Reviving this old topic because I had a couple of questions for the folks who take along the "rubber pad" type drum kits in their RV ...

Any special brands? Does the kit come with software or some box that takes the output from the individual drums and feed it to an audio system?

I recently bought a Sony Workstation 3 for my grandson and sprang for a "band kit", comprised of a guitar, microphone, and drum kit (3 drums/pads, base pedal, and 2 cymbals/pads). Not at all what I was expecting. A DVD inserted in the Playstation offers a choice of song and difficulty level. The drums are color coded, and the on-screen display shows which color to play and when. The system keeps track of your accuracy. Similarly for the guitar player.

For now, this satisfies my lifelong desire to "play drums", at least when my grandson isn't playing. However, it made me wonder what "drums" the true musicians here take along in their RV.
« Last Edit: July 09, 2009, 06:10:48 AM by Tom »
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scottydl

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Re: Music on the road
« Reply #47 on: July 10, 2009, 10:34:03 AM »
Yeah Tom, what you described is a video game... sounds just like the "Rock Band" or "Guitar Hero" series commonly available in retail stores.

The premier brand of electronic drums available are Roland V-Drums.  They have a "brain" control unit that all the various audio cords from each drum plug into, and the various sound options are only limited by how many tones you have loaded (by computer) into your unit.  Similar to any high-end electronic keyboards (many made by Roland also) with multiple tones and sound effects.  Many drummers (myself included) don't really like the feel of the V-Drums though and much prefer the real thing, but for RVing they do of course have the advantage of quietness and portability... although V-Drums are made to be as realistic as possible and when set up they take up about as much space as a standard acoustic drum kit.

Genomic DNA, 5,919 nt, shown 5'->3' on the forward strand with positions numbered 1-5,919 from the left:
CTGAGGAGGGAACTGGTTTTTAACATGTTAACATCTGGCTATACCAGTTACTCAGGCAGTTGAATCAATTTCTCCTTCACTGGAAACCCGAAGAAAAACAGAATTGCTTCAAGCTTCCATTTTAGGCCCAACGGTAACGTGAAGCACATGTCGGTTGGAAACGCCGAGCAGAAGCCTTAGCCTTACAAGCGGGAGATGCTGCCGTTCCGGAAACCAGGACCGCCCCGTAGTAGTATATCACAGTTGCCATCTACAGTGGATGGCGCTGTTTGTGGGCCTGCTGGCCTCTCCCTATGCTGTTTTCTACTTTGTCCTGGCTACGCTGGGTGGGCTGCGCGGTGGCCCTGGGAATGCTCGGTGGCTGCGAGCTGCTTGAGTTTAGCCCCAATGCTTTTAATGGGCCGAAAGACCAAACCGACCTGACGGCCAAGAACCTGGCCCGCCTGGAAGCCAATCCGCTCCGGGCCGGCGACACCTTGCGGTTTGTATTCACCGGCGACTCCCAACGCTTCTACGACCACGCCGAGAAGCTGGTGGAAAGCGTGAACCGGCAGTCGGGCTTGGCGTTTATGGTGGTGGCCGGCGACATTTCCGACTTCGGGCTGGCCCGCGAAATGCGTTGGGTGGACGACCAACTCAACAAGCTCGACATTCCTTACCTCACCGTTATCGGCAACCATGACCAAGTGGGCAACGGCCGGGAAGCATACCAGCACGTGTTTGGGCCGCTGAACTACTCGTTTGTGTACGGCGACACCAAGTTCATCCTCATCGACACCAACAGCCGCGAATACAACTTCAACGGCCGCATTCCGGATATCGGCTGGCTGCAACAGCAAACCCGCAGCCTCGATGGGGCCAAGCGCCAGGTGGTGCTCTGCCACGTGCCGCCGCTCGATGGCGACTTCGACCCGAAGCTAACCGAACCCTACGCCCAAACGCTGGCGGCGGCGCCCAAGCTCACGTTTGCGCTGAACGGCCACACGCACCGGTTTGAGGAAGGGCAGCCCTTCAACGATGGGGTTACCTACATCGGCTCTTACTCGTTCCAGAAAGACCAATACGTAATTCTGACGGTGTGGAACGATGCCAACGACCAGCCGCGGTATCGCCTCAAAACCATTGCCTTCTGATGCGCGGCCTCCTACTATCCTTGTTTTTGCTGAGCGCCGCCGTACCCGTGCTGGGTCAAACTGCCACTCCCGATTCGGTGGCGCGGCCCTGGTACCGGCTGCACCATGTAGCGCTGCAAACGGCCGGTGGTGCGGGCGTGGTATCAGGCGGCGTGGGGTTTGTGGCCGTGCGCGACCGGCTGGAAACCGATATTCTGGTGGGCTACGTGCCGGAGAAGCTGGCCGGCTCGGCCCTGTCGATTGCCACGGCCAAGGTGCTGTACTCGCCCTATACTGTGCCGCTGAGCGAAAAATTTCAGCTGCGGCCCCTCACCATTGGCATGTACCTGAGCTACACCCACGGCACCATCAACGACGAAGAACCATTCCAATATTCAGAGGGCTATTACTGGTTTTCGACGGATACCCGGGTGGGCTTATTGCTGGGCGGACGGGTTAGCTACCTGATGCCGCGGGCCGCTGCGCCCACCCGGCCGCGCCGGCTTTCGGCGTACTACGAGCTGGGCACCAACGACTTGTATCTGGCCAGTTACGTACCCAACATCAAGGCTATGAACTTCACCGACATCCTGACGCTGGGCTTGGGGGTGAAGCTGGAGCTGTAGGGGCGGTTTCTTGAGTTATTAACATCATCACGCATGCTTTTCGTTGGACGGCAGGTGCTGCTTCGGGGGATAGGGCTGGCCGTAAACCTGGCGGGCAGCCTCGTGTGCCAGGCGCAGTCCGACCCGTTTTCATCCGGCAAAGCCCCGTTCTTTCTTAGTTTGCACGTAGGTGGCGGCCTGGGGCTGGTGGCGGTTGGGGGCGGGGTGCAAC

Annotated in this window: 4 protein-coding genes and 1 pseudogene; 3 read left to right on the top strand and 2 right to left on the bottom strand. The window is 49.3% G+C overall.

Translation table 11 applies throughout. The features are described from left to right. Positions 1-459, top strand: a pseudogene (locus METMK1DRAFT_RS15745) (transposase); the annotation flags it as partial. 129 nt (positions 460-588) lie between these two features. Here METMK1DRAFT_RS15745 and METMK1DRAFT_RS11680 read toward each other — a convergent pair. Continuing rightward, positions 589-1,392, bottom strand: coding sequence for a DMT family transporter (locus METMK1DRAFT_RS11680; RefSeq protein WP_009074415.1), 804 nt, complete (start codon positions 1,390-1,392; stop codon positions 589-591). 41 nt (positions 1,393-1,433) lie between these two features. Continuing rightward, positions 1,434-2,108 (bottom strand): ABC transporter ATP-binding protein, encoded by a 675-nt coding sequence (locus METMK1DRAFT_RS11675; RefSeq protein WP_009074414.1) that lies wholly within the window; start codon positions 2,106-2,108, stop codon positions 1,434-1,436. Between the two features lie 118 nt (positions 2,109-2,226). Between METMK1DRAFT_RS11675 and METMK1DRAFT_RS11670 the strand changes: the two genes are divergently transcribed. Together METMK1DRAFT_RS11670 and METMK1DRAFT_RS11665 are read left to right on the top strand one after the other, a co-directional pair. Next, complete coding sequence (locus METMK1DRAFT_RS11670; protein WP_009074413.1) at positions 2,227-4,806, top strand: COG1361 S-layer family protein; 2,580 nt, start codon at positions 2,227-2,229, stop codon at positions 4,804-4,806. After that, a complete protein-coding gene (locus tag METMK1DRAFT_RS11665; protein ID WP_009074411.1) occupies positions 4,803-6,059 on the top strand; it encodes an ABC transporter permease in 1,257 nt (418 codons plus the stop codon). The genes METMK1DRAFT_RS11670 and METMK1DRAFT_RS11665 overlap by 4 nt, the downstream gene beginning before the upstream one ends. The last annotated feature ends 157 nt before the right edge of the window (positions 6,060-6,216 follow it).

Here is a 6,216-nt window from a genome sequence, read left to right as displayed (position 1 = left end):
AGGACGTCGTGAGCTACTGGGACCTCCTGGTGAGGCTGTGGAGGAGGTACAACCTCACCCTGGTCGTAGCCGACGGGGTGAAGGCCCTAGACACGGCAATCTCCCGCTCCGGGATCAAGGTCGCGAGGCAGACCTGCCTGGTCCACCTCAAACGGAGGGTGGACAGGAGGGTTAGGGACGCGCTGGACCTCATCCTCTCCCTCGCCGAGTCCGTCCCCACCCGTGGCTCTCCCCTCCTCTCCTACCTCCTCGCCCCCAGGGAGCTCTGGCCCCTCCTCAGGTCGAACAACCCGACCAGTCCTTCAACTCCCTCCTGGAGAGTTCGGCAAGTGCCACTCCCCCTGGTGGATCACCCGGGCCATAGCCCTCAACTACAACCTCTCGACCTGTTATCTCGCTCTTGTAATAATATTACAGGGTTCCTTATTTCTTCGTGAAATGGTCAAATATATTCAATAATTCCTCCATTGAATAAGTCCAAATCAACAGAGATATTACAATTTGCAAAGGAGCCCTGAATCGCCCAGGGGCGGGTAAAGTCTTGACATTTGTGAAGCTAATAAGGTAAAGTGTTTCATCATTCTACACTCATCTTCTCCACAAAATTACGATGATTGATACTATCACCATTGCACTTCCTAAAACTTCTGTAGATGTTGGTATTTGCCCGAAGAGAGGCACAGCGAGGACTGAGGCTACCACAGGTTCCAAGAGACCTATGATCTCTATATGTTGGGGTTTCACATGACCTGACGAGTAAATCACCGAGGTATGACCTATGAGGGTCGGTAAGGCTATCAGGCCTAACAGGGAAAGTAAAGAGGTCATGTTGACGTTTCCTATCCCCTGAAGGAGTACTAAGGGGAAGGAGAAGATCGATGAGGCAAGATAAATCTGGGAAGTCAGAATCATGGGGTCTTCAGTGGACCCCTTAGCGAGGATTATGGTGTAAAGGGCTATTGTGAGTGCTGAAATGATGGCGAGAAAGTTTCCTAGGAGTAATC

Here's a site with some purchase options... you can see the prices are about the same as standard acoustic drums too.  :o  ;)
Scott, wife, 3 boys... and the dog
- 2008 Forest River Wildwood 32BHDS
- 1995 Chevrolet Suburban C2500 tow vehicle
- 1994 Thor Residency motorhome... owned 2007-2012

Luca1369

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Re: Music on the road
« Reply #48 on: July 10, 2009, 10:53:04 AM »
The last band I was in did not have a drummer, but we did have a bass player with a drum machine.  I will never again play with a drum machine.  I much prefer a flesh and blood drummer that can play with feeling...much preferable to playing with a clock.

Steve
Steve
1990 Fleetwood Southwind 36'
http://seaworthy.com

For my part, I travel not to go anywhere, but to go.
I travel for travel's sake. The great affair is to move.
Robert Louis Stevenson

A good traveller has no fixed plans and is not intent on arriving.
Lao Tsu (570-490 BC)

Marc L

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Re: Music on the road
« Reply #49 on: July 10, 2009, 11:24:42 AM »
Does perfect pitch 'whistling count'. ?

carson FL



It counts for Roger Whittaker.
Marc...

Tom

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Re: Music on the road
« Reply #50 on: July 10, 2009, 11:33:15 AM »
Thanks Scott. Yes, Guitar Hero it is.

I could buy a Roland kit for what I'm into the Playstation III, accessories and a few games.

The last time I sat in front of a real drum kit was in the 60's when a friend invited me along to a gig his group was playing after work. I asked the drummer if I could "sit and try" before the real gig started, and he said "go ahead". I think I got stage fright when several folks came up to the stage and said "we didn't know you played in this group". Gimme a mic' and I'll sing, but I wasn't ready for the spotlight while plonking away at the drums  :(

I need to find time to visit the nearest large music store (The Guitar Center), about an hour from here. Last time I was there, they had a separate room set up to demo drum kits, but I didn't have time to stop.
« Last Edit: July 10, 2009, 11:43:28 AM by Tom »
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Tom

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Re: Music on the road